De-duping attachments

Bron Gondwana brong at
Tue Sep 14 23:03:16 EDT 2010

On Wed, Sep 15, 2010 at 12:13:03PM +1000, Rob Mueller wrote:
> > How difficult or easy would it be to modify Cyrus to strip all
> > attachments from emails and store them separately in files? In the
> > message file, replace the attachment with a special tag which will point
> > to the attachment file. Whenever the message is fetched for any reason,
> > the original MIME-encoded message will be re-constructed and delivered.

2TB - US $109.

> Like anything, doable, but quite a lot of work.

Now de-duping messages on copy is valuable, not so much because of
the space it saves, but because of the IO it saves.  Copying the file
around is expensive.

De-duping componenets of messages and then reconstructing?  Not so much.
You'll be causing MORE IO in general looking for the message, finding the

The only real benefit I can see is something like replication or a
client that's downloading multiple of these large messages and wants
to save network bandwidth.

Except - there's no protocol to support this for client, so only
replication could gain.
> cyrus likes to mmap the whole file so it can just offset into it to extract 
> which ever part is requested. In IMAP, you can request any arbitrary byte 
> range from the raw RFC822 message using the body[]<start.length> construct, 
> so you have to be able to byte accurately reconstruct the original email if 
> you remove attachments.
> Consider the problem of transfer encoding. Say you have a base64 encoded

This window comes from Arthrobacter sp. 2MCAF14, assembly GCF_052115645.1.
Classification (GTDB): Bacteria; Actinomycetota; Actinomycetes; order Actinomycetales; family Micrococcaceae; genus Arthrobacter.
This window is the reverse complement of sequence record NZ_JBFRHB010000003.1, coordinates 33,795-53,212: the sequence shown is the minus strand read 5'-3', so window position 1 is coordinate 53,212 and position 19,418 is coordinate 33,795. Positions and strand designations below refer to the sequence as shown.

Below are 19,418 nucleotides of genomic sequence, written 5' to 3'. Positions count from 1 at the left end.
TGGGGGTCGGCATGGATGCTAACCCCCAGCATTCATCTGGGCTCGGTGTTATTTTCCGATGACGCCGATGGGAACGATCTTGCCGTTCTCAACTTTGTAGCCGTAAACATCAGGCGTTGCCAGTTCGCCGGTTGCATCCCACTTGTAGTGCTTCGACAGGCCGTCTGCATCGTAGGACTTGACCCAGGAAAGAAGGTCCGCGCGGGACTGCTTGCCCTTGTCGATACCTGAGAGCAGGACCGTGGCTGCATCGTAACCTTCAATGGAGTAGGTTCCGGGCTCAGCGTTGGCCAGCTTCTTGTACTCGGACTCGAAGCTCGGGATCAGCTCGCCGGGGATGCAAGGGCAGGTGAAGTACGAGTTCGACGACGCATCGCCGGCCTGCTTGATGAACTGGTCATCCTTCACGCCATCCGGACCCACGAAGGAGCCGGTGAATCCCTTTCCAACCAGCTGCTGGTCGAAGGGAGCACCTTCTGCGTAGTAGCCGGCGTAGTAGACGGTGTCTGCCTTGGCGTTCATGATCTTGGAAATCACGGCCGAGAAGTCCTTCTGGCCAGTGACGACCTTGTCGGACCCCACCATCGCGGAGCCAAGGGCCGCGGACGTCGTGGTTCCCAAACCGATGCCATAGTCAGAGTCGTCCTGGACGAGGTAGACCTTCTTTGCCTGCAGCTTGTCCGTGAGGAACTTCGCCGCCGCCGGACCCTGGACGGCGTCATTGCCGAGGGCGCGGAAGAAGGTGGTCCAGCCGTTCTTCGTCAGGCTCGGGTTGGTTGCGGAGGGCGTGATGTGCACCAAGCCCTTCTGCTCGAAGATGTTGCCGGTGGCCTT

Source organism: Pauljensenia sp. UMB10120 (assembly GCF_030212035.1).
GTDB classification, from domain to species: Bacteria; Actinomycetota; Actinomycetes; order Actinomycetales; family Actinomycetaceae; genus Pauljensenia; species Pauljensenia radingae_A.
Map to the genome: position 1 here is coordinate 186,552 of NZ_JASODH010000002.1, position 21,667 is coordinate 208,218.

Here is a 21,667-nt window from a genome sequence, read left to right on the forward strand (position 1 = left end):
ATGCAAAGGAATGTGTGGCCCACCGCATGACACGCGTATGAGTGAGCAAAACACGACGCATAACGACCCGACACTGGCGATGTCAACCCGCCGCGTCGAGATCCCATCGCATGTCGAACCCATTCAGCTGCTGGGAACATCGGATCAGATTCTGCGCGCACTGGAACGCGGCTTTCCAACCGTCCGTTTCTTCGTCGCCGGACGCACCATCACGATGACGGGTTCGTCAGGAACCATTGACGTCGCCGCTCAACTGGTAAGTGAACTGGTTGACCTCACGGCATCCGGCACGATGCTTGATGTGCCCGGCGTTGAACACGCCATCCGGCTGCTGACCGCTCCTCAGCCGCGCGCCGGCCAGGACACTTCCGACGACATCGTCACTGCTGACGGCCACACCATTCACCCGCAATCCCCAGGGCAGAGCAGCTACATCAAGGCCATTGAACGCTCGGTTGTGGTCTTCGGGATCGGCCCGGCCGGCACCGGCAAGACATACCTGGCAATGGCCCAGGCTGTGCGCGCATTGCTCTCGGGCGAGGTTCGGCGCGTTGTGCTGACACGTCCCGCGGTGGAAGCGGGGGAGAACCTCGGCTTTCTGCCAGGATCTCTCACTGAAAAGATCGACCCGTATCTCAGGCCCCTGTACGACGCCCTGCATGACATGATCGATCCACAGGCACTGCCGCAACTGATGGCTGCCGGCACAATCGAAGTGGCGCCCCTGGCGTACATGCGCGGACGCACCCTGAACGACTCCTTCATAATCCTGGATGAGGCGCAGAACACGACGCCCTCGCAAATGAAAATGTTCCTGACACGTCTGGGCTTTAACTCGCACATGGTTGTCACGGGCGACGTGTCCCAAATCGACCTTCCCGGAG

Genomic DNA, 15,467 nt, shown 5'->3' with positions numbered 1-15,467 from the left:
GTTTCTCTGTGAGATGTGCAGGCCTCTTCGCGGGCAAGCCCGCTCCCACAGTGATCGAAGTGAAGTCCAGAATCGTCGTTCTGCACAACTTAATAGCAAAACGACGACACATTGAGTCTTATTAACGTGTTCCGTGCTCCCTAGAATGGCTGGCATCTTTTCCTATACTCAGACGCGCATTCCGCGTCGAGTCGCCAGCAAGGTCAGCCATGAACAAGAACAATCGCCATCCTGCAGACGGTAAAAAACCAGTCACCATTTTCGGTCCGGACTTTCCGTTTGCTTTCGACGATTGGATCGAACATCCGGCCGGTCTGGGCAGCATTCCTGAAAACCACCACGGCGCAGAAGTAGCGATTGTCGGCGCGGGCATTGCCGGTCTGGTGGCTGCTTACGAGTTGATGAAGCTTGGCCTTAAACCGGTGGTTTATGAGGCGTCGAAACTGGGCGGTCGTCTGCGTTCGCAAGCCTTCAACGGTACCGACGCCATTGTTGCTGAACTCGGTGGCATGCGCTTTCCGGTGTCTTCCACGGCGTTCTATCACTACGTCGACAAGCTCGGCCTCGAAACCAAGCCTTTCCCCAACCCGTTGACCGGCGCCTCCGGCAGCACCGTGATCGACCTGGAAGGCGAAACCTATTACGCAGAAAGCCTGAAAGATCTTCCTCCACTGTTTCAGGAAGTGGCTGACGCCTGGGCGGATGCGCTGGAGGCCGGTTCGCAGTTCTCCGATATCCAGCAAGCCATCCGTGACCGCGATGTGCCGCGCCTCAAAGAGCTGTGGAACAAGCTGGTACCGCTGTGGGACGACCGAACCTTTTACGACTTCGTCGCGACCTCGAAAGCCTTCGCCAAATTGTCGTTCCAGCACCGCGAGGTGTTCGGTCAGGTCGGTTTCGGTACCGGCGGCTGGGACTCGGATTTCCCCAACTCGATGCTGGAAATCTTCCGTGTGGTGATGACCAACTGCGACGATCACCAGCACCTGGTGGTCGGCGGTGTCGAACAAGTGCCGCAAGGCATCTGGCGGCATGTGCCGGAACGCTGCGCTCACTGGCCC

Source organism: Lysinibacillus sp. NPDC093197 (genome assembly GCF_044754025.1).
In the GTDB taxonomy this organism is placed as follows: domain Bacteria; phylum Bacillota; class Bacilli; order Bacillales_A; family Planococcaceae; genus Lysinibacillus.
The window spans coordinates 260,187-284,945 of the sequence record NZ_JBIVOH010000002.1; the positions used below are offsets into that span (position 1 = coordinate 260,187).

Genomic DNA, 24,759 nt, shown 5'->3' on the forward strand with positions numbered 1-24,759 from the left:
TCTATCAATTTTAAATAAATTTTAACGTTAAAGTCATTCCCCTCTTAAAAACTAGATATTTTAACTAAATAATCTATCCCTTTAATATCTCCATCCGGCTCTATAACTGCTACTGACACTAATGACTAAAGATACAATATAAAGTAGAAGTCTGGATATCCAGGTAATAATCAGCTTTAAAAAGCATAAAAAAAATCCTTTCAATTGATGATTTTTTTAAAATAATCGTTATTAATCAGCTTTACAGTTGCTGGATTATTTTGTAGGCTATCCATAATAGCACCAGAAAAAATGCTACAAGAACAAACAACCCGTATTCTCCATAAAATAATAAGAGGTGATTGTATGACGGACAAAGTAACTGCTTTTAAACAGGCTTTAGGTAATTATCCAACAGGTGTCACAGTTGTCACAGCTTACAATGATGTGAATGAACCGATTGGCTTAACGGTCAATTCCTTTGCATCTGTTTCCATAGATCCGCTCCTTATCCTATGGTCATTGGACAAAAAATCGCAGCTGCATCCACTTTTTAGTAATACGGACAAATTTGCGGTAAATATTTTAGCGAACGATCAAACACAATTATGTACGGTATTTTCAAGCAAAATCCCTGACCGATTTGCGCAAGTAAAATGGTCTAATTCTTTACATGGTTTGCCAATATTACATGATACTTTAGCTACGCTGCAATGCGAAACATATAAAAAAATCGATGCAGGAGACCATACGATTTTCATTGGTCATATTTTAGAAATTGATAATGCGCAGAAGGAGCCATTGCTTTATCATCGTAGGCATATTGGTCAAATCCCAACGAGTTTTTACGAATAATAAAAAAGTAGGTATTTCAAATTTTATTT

> attachment (which basically all are). When storing and deduping, you'd want 
> to base64 decode it to get the underlying binary data. But depending on the 
> line length of the base64 encoded data, the same file can be encoded in a 
> large number of different ways. When you reconstruct the base64 data, you 
> have to be byte accurate in your reconstruction so your offsets are correct, 
> and so any signing of the message (eg DKIM) isn't broken.
> Once you've solved those problems, the rest is pretty straight forward :)

Yeah, they really aren't so hard to solve.  I didn't actually do the research,
but I have an idea what to do.  Find a big corpus of emails (i.e. FastMail's
one!) and figure out the 10-20 most common base64 widths and surrounding
layouts.  Choose one of those and store it by a single "it's this layout".
If none of them match exactly, store a binary diff from the closest one as
well, it probably won't be very huge.

But in general, I'd say you're optimising the wrong problem.  It's just not
worth it, the savings are minimal and the added complexity is high.  Disk
space is now cheap, and fast access via a cached copy of the email will
beat re-creating the original file from mime parts hands down.


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